Nine companies, consortia, or joint ventures are planning approximately 12 new nuclear power plants in the United States. How do the business challenges they face differ from the challenges faced...
Do Nuclear Workers Dare?
Whistleblowing case has ramifications for an entire industry.
a worst-case scenario, such a state of affairs could lead to some very bad news for the utility, its vendors, employees, neighbors and other stakeholders. As we all learned from the Three Mile Island calamity, one reactor accident can damage the entire industry. President Reagan’s secretary of labor, Elizabeth Dole, once wrote that, if nuclear workers are “coerced and intimidated into remaining silent when they should speak out, the results can be catastrophic.”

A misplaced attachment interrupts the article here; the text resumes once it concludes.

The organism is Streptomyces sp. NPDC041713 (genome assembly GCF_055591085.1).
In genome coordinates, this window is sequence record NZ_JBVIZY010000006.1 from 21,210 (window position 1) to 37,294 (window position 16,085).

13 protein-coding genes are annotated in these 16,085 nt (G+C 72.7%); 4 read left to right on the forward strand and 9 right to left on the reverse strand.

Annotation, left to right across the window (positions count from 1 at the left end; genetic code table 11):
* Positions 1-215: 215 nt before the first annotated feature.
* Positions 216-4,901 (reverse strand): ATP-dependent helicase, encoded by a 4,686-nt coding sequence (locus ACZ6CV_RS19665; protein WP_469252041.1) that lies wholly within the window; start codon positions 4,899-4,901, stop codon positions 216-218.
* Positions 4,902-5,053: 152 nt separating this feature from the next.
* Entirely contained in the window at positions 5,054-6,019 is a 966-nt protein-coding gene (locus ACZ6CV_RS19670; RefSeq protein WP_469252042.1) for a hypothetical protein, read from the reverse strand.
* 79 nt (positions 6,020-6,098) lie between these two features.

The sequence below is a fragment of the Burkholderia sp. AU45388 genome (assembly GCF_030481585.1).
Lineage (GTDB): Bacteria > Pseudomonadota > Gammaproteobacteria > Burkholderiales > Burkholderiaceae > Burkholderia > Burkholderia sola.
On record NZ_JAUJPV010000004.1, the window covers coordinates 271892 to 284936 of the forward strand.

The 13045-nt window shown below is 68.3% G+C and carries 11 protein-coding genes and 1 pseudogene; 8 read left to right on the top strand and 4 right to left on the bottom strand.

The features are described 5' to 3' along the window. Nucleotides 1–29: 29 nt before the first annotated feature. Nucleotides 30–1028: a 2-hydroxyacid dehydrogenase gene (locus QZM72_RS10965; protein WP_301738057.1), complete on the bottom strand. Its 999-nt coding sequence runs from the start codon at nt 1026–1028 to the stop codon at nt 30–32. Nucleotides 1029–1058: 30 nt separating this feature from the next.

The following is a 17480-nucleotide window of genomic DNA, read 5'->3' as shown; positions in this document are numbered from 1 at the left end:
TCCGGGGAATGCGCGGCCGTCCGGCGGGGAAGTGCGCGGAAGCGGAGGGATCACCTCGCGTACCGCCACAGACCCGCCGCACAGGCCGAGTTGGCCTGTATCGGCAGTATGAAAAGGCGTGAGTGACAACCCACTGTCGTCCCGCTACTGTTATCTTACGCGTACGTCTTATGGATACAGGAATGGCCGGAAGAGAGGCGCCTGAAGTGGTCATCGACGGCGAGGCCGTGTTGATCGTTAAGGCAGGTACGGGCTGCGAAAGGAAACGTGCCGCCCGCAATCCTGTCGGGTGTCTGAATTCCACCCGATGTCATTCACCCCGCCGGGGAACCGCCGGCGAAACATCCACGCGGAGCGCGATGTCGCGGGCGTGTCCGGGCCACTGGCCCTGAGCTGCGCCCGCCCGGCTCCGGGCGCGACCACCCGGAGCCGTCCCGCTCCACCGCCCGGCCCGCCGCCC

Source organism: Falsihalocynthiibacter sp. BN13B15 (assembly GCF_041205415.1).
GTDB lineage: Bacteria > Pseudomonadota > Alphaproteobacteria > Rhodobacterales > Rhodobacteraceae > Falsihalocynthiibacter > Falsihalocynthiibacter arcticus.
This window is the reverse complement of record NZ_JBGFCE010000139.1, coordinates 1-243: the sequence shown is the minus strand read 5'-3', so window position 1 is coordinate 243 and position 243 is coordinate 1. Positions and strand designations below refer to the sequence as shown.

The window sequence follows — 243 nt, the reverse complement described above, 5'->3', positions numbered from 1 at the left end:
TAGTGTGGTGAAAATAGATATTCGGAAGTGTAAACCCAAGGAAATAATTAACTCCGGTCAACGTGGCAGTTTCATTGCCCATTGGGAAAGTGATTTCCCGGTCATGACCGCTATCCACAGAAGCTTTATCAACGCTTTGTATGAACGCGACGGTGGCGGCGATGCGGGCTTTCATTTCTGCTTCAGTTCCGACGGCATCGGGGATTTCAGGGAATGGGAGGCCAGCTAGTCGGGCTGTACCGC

Invensys’ attorneys have pursued a legal strategy that they believe best protects the interests of their client, a multinational corporation. But who will safeguard the interests of America’s nuclear electric utilities—and the public interest—if federal authorities decide the law doesn’t protect employees of nuclear technology contractors who disclose health and safety violations? If a legal black hole exists, U.S. nuclear utilities might do themselves a favor by helping persuade Congress to strengthen the ERA so that all nuclear workers will be unambiguously protected from retaliation whenever they report hazardous conditions.
There’s no crystal ball to foretell what courts and Congress will do in the future. In any event, enlightened utilities can protect their own future best interests by acting as FPL and the NPPD did. That is, plant owners can protect themselves by consistently applying Safety Conscious Work Environment practices to their contract workers as well as their direct employees—and by closely monitoring vendors’ work and refusing to accept substandard performance.